Businesses need to make decisions based on more than just processes. Standard procedures are a good start, but there is a philosophy behind every successful business leader that should never be overlooked.
At TARGIT, we’ve devoted our research to not only staying ahead of the curve with new and exciting Business Intelligence & Analytics technologies, but with how to best foster a perfect synergy between those technologies and the humans who use them.
As such, our researches have long been examining how the human brain works. In particular, we’ve looked at how it works under stress, how it deals with that stress, and, of course, how computers factor in. Once we know this, we can best decide how we, as leaders and managers, can accelerate our businesses. And what we’ve found is that the key role of the human brain compared to the computer is adaptation. I’ve touched on some of this in previous blog posts, but today I want to go more in depth.
As a certified skydiver, it seemed natural to move some of this research to the clouds. After all, what could be a more stressful stimulus for the brain than to be hurled out of an airplane at 14,000 feet? After interviewing hundreds of fellow sky divers and cliff jumpers, it was clear the brain adapts in two distinct ways.
The first is entirely subconscious. Almost 75 percent of skydivers have had the “falling dream” before they ever jump out of a plane. One of the most common recurring dreams, the dreamer experiences the sensation of falling from a great height and always wakes before hitting the ground. This dream isn’t based on experience. It’s something that has been pre-programed into our brains from birth. This instinctual fear of falling is so strong that it invades our dreams.
But the more instances a person skydives, the more the general falling dream changes. With some experience tucked under your belt, you eventually become so relaxed with the idea of falling that your brain no longer terminates the dream at the point of impact. Other dreams invade, such as malfunctioning parachutes, but in each the dreamer always lands safely on the ground. Our experiences adapt the way our brain conceptualizes falling.
The second adaptation our brain makes is something I’ve touched on in many of my keynotes. First-time skydivers are almost always guaranteed to black out the first few seconds of their first jump starting the moment the leave the plane. On the second jump and every jump after that, however, we don’t. So why is that?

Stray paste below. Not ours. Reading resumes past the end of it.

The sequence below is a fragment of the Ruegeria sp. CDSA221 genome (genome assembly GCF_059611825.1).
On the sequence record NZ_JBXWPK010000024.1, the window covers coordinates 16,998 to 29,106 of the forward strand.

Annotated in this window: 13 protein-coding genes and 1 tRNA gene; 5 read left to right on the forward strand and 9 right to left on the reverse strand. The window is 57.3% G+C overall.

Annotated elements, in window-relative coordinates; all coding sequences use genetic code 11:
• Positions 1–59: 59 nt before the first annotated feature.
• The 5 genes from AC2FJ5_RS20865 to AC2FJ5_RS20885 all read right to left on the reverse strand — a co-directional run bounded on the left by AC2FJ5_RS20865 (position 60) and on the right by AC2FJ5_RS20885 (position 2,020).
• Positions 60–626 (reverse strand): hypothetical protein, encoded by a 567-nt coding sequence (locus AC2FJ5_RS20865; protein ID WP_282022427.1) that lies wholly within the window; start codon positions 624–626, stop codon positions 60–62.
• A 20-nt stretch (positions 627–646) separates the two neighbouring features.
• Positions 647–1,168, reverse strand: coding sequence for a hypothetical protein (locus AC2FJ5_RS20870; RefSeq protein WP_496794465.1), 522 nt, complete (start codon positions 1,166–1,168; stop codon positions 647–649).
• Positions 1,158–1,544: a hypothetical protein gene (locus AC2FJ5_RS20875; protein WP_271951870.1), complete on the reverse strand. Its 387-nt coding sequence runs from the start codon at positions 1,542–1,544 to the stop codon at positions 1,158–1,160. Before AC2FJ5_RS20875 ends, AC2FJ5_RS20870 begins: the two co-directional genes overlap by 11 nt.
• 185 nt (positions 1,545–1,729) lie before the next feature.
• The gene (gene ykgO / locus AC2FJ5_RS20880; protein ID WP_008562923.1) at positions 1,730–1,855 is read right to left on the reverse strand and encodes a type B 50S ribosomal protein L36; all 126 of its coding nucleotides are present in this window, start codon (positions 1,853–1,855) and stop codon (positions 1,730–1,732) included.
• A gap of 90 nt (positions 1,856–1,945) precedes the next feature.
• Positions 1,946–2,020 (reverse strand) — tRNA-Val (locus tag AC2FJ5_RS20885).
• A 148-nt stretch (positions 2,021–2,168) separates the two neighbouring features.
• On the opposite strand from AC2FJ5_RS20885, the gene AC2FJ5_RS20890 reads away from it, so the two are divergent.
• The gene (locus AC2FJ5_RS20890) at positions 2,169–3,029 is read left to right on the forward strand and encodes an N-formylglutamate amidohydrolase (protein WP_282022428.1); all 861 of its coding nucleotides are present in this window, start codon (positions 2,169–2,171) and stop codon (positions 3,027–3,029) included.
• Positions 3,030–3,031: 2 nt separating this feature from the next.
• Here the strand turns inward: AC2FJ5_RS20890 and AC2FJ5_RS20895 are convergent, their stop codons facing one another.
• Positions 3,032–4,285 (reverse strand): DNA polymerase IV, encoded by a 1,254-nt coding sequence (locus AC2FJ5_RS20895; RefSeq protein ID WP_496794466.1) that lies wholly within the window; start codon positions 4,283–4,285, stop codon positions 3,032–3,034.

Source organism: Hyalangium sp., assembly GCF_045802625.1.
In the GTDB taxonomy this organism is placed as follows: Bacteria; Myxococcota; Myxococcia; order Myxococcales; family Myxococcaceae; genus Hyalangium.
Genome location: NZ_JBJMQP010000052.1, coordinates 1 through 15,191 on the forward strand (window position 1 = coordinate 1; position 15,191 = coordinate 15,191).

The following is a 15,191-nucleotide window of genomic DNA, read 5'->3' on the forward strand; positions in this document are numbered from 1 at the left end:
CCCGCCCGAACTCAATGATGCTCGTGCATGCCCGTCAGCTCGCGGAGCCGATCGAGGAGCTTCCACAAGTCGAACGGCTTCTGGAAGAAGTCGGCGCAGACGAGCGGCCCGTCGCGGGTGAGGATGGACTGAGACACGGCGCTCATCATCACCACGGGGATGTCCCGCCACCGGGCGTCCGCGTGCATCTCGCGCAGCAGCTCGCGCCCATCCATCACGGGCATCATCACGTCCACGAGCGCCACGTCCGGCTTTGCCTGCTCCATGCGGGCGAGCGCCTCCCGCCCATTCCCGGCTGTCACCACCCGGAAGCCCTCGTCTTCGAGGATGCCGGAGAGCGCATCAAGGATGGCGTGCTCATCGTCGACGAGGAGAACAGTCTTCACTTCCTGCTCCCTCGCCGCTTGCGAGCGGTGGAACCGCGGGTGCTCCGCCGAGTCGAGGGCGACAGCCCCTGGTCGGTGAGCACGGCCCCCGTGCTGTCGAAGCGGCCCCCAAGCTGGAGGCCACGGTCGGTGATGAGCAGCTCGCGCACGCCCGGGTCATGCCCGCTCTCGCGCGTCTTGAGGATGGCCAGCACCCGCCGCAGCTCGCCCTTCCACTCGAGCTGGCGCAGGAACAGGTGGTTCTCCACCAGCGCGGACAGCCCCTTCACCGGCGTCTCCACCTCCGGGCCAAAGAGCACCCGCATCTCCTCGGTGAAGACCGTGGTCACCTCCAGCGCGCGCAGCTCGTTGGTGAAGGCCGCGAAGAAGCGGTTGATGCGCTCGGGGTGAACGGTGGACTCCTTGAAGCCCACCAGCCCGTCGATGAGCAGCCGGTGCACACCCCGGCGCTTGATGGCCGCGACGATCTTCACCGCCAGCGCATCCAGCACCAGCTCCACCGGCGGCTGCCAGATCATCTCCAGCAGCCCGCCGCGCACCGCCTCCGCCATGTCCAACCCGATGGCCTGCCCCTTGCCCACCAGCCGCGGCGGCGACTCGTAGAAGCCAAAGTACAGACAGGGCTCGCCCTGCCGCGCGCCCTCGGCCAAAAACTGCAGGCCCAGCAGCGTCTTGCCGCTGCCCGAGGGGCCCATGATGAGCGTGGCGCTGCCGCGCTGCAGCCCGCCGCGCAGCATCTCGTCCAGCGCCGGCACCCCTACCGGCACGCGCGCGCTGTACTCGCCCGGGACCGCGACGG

I think back to my own first skydiving experience. I wouldn’t describe it as frightening, but more a feeling of extreme sensory overload. It was quite a surreal few seconds. Despite the fact that I was concentrating extremely hard while climbing out of the plane, once I let go of the plane on the jumpmaster’s command, it was if I completely blacked out until the parachute opened by static line. This entire time was likely no more than two or three seconds in total, but I can best describe the feeling of extreme emptiness of mind.
On my second jump however, I was much more aware of everything going on from the first second. It’s remarkable how quickly I adjusted to receiving this new sensory input. It seemed that from first to second jump, my senses adjusted and were able to fully capture what was going on around me.
My brain had adapted to extreme psychological duress. Logically, there is a certain amount of fear involved in jumping out of an airplane. But I found that after proper instruction and training, at that critical moment when we were lifting off and jumping, all fear suddenly disappeared. It was as if the acceptance of jumping turned the nervousness that I had felt on the ground into a decisive knowledge in my head that I knew what to do and was capable of doing it, no matter the circumstances.
The more I jumped, the more that fear evaporated until the day I realized the fear was gone entirely. All that was left was the joy of the jump and thrill of the ride. I could finally enjoy it to its absolute maximum. When I describe my jumps now, it’s as if the parachute is a natural extension of my body when I step out of the plane and start exploring an exciting new environment in the air.
To put this theory into practice, I recently took a willing TARGIT employee out for her second skydive jump to show you firsthand how her brain adapted. Check it out.
So what am I getting at and what does it have to do with the way you make business decisions? In just one additional example of skydiving from that first to second jump, the brain already starts constructing a new reality. Compare that to a computer that needs hundreds, if not thousands, of examples to adapt.
The human brain adjusts after just one example. It is an adaptation engine. We can change that which has been fizzled into our minds by nature. The brain is using that information that a computer would not be able to use from just a single instance.
We have the power to reprogram our minds extremely quickly. This is what puts us one step ahead of computers. As humans, we can't out-remember or out-calculate a computer, but we can out-adapt one. The computer has raw power, but power means nothing without reasoning behind it. As users, business owners, and decision makers, we must adapt to current challenges, improvise, and learn. Then take what we’ve learned and apply that to our computing.
Have a look at Dr. Morton's lab to get more information.
Dr. Morten Middelfart
Founder and Chairman of Social Quant
I've been working professionally in the software industry since I was 14 years old, and my passion for computers has never stopped growing. Today, I'm deeply involved in educational activities that advocate my research within business intelligence and analytics. By the time I was 25, I had established Morton Systems, my first business intelligence and analytics c..